PRINCE GEORGE'S COUNTY — Folks normally say the sky is the limit; but, the youngest glider pilot in the country is proof that the sky is just where it all starts.
PG County’s own Caleb Smith shares his journey to making his dream of flying come true through hard work, dedication and commitment.
At just 16 years old, he’s no stranger to a bird’s eye view.
"Just to get up on that and have hands on experience, it was mind boggling that I cold be a pilot,” Caleb said.
It was a trip on an airplane on his 10th birthday that put the sophomore on cloud 9.
He says he knew flying was his dream right then and there and hasn’t looked back since.
"I was turning left turning right picking the plane up and down and maneuvering it. It felt so good,” he shared.
During the pandemic, Caleb wasn’t flying as much as he’d like but then he received a scholarship funding 35 flights on gliders which would lead to his first solo flight fueling his interest in growing as a glider pilot.
"I was like Wow these are fascinating types of airplanes they have no engine. It’s crazy they can glide for literally ever,” said Smith.
Caleb says its the peace and quiet he gets from this particular aircraft that makes it so enjoyable and of course, the view - one he's able to share with his proud pop as well.
The teen credits his drive to other pilots and mentors he’s met over the years who have help keep his dream alive by sharing the challenges they’ve experienced along the way..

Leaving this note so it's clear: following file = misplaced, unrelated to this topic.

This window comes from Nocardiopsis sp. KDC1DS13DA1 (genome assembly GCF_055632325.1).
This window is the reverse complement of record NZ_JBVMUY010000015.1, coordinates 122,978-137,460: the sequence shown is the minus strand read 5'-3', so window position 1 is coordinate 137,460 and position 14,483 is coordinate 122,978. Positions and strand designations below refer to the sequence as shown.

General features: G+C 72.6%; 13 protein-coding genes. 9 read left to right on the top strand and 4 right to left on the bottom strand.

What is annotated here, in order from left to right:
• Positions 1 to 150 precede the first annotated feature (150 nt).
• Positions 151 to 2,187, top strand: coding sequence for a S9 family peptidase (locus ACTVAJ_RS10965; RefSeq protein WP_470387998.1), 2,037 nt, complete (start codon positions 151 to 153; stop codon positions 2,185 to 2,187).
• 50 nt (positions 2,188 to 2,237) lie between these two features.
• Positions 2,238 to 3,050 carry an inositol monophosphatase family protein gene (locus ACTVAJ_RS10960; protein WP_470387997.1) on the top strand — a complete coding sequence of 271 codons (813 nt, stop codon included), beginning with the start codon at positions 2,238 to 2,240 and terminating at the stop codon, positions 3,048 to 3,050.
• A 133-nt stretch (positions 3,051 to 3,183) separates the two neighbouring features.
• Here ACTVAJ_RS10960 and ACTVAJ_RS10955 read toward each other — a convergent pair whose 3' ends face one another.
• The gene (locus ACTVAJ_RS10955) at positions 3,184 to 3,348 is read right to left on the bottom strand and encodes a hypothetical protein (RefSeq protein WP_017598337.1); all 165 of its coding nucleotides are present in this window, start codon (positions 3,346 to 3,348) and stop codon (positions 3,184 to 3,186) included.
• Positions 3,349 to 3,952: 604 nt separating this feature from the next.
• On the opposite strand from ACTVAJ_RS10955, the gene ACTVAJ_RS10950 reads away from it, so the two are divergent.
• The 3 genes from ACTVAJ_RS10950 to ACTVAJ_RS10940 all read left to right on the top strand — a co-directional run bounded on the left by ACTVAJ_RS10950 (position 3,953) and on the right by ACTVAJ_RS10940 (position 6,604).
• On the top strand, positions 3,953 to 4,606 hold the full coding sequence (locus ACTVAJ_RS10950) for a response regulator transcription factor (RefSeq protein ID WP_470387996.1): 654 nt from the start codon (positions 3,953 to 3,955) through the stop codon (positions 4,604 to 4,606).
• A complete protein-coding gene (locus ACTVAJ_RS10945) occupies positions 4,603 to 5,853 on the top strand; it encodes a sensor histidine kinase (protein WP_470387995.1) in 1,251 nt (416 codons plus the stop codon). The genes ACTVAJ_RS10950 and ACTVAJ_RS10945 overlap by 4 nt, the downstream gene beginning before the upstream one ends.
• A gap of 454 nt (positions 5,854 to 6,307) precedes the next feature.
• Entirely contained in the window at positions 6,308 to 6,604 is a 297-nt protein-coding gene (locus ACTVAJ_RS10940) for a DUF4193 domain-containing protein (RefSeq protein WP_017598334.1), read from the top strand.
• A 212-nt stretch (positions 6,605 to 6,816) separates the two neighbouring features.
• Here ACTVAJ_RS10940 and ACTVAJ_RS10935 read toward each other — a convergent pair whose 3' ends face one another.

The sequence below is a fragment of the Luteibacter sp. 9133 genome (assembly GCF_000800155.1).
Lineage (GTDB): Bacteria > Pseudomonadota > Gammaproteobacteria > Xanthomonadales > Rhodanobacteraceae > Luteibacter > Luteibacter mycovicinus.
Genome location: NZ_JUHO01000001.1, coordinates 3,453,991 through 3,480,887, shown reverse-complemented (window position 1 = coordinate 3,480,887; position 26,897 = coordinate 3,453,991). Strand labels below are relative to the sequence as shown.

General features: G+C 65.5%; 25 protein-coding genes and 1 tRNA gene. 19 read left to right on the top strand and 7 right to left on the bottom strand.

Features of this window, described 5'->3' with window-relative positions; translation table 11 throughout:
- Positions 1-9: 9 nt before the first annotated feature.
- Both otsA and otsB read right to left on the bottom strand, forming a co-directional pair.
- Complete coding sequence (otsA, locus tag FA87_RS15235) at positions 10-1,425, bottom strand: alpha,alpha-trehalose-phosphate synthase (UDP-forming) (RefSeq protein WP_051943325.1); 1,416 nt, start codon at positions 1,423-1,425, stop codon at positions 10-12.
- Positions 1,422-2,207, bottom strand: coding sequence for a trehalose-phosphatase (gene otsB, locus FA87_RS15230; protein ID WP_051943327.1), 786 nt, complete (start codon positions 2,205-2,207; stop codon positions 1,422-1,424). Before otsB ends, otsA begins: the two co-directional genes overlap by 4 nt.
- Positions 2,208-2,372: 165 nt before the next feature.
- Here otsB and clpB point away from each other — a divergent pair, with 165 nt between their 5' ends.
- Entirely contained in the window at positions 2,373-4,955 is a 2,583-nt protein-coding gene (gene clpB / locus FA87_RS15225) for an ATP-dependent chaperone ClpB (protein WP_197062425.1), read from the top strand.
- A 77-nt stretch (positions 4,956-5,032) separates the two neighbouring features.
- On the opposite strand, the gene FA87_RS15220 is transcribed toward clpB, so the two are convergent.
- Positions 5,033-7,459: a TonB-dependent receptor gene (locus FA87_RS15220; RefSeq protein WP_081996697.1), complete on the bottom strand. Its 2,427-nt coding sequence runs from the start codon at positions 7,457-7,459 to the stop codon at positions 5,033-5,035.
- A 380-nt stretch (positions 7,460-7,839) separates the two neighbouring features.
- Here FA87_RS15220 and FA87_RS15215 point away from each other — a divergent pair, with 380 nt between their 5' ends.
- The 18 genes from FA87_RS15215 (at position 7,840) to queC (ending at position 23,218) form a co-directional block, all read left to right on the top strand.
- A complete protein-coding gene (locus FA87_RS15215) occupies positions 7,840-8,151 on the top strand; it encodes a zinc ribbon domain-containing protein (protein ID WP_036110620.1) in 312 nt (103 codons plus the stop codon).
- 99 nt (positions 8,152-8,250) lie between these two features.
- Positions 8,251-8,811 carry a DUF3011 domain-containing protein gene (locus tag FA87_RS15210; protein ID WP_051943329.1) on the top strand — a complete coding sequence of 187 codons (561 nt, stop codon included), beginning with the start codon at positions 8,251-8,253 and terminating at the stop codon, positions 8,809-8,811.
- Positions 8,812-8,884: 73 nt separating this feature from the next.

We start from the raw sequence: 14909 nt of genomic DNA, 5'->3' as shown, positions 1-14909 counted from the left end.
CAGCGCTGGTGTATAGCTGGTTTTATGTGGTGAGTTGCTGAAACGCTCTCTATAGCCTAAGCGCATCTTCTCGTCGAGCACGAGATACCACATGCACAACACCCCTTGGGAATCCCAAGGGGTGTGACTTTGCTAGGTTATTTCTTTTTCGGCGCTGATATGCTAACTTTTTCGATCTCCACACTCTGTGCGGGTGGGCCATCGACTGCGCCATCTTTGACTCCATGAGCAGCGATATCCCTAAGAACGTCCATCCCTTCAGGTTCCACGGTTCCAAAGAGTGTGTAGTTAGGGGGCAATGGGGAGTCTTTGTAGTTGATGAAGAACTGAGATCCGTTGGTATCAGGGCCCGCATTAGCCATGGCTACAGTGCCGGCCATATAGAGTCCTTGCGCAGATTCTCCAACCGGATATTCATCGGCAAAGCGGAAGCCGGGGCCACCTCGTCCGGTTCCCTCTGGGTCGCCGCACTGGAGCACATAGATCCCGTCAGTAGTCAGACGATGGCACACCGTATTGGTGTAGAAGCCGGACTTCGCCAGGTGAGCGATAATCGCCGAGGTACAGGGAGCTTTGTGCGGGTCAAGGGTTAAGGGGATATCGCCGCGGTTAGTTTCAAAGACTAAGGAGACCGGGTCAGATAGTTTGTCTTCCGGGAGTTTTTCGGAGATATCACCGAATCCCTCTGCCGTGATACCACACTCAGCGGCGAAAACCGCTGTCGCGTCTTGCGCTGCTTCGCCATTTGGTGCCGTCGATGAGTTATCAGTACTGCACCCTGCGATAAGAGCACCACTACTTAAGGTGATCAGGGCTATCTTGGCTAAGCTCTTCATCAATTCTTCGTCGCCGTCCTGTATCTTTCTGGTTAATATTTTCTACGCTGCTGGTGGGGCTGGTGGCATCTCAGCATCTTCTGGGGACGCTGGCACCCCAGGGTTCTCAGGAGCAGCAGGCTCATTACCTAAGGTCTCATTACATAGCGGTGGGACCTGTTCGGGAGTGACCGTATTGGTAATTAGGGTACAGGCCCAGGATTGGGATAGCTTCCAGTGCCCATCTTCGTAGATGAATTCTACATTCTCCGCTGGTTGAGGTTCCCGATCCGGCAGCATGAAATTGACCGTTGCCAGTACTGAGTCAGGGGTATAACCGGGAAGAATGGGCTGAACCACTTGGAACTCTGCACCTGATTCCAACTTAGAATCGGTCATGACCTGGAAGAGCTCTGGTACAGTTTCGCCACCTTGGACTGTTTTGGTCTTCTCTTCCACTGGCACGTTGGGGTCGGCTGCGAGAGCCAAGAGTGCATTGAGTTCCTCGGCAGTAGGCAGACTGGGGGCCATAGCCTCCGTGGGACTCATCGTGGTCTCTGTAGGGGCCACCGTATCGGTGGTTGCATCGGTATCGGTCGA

“The amount of pilots I’ve met and the different stories they tell me, it’s like inspiring. It motivates me to do better, motivated me to get better at gliders and become a pilot and I just want to be them. I want to do what they’re doing,” he told WMAR2 News.
He models after folks like his instructor, retired U.S. Navy Rear Admiral Arthur Johnson who says he sees a lot of his own personal qualities in Caleb.
“You could sense how much effort Caleb was putting into this and how much energy he was expending and early on probably in his first year of flying my simulator in the basement he was clearly eating up all the landings and challenges that I was providing even some minor emergencies on the simulator and so we took a look at flying instruments and Caleb was able to fly into DCA airport, that’s Raegan National and did not have a problem. He fully understood, had a good special orientation and I was impressed,” said Johnson.
Caleb spent countless hours training at the ground school through his Air Force ROTC class where he could learn about aviation but, he's also learned about principles of success in the process like sacrifice, and dedication.
“He has to say hey guys I can’t hang out tonight on a couple of occasions right, can’t go out with the fellows tonight cause the written test is daily rigorous and so those qualities stood out,” one of his instructors Major Patrick Stovall said.
First-hand, Caleb is watching all of his hard work pay off.
It wasn’t until he received his license that he realized what he’d accomplished becoming the youngest glider pilot in the nation.
“I was like what like are you kidding like once again it still didn’t register in my brain. I was like there’s no way. Out of the whole US I’m the youngest,” Smith said.
He tells WMAR-2 News he’s hoping to inspire his peers to aim high and stay focused just as he is.
“I just want to be that inspiration for them so they can do exactly what I’m doing,” said Smith.
The young pilot tells us he's working on getting into the Air Force Academy hoping to get as many flight hours in as he can in the meantime.
Eventually he aspires to fly F-16’s or fighter jets for the United States Air Force.
Frankly, that's not a cheap endeavor.
For those hoping to help Caleb continue his journey through the skies, click here to check out his GoFundMe page.